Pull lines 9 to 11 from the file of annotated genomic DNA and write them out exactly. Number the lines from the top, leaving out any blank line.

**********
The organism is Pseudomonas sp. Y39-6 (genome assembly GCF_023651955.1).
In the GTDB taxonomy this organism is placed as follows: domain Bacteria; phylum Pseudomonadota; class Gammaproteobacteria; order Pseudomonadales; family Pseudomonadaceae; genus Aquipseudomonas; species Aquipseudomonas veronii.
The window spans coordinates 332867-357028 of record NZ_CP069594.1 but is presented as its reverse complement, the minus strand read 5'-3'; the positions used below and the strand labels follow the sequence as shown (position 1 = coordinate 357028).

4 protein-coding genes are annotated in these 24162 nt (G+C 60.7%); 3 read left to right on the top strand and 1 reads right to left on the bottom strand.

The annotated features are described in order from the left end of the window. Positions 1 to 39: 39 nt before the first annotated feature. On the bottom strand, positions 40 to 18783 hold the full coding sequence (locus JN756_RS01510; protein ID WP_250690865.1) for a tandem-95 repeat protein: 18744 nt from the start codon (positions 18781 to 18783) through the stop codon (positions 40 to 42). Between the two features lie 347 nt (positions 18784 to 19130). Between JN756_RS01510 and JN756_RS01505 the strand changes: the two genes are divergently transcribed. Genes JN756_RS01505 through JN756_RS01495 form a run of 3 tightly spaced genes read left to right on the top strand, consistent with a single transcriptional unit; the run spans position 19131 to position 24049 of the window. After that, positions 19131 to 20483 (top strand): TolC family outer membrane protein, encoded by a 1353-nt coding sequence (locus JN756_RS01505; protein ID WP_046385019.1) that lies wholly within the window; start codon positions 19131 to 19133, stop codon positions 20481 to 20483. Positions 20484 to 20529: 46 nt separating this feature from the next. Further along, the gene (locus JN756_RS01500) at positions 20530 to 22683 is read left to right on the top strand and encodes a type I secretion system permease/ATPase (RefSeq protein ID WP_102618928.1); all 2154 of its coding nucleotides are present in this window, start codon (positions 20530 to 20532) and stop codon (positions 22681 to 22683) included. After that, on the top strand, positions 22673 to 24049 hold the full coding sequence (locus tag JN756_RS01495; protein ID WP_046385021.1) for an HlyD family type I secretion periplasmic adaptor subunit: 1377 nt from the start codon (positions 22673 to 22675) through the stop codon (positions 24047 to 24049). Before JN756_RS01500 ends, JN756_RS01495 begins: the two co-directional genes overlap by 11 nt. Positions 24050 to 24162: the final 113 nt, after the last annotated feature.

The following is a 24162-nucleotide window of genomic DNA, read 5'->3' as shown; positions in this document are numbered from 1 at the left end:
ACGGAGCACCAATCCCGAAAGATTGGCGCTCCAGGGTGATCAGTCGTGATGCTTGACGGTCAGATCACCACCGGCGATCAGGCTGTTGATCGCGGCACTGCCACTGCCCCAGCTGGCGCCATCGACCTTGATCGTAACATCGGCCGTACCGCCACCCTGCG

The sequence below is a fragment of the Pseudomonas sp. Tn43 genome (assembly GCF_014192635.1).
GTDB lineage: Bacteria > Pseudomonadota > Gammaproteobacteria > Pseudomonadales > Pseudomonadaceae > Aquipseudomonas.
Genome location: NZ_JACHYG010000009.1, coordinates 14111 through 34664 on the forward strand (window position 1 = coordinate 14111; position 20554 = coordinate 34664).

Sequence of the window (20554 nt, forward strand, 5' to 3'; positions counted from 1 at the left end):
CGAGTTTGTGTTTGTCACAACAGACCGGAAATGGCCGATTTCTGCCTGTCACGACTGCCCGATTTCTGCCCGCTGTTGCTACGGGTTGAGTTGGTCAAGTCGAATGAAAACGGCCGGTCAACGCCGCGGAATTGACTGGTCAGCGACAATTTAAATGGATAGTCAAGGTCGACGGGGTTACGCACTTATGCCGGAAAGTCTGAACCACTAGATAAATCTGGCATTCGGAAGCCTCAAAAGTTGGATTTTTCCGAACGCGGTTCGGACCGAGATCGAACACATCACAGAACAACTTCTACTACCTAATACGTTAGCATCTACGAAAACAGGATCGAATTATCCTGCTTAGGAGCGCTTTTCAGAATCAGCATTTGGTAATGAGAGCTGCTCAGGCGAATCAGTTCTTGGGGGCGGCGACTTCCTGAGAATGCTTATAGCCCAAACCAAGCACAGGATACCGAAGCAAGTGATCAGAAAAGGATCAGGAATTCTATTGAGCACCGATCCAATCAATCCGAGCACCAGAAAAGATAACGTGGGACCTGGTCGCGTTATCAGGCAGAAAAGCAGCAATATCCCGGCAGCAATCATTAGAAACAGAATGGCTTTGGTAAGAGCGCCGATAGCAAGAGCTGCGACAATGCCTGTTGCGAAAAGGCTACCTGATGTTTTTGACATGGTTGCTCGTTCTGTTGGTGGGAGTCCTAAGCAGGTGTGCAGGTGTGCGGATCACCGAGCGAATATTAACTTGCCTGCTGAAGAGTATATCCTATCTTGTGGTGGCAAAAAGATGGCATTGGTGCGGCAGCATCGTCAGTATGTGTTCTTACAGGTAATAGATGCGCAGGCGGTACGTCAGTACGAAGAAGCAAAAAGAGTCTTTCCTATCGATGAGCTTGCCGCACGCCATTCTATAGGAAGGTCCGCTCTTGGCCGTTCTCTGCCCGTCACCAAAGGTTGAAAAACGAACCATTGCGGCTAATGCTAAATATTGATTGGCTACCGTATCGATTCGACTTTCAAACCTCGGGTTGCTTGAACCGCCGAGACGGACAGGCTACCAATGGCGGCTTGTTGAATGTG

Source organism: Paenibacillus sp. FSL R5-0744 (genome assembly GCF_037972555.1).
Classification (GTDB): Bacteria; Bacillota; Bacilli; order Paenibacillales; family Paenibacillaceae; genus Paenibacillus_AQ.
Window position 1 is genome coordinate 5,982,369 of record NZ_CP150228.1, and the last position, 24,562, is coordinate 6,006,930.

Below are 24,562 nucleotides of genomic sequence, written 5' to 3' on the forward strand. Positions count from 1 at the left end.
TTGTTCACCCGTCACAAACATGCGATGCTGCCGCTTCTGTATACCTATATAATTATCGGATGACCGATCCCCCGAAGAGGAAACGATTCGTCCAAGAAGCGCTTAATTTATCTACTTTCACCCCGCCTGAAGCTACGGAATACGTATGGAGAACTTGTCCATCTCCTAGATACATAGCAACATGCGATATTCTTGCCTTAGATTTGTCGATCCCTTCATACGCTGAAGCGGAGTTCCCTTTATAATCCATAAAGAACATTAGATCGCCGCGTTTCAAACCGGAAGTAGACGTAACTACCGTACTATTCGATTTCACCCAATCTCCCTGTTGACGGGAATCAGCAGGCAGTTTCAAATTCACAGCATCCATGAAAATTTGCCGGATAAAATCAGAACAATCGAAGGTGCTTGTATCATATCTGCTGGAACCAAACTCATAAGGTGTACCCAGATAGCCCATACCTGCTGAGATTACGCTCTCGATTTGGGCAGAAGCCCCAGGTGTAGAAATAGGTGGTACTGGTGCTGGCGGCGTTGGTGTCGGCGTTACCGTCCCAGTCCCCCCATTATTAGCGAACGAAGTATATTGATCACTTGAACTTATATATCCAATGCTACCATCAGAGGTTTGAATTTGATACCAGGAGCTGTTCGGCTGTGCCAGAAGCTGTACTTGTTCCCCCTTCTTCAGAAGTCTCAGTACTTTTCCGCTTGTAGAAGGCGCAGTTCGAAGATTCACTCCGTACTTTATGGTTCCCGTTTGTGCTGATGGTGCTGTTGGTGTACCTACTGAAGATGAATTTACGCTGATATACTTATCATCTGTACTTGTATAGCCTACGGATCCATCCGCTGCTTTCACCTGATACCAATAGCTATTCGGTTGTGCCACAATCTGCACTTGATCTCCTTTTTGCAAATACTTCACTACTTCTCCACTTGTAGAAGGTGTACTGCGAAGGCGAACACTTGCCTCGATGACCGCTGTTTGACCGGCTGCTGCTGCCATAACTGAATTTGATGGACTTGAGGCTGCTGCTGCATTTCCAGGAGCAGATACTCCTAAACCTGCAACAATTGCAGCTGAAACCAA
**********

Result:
GTDB lineage: Bacteria > Pseudomonadota > Gammaproteobacteria > Pseudomonadales > Pseudomonadaceae > Aquipseudomonas.
Genome location: NZ_JACHYG010000009.1, coordinates 14111 through 34664 on the forward strand (window position 1 = coordinate 14111; position 20554 = coordinate 34664).

Sequence of the window (20554 nt, forward strand, 5' to 3'; positions counted from 1 at the left end):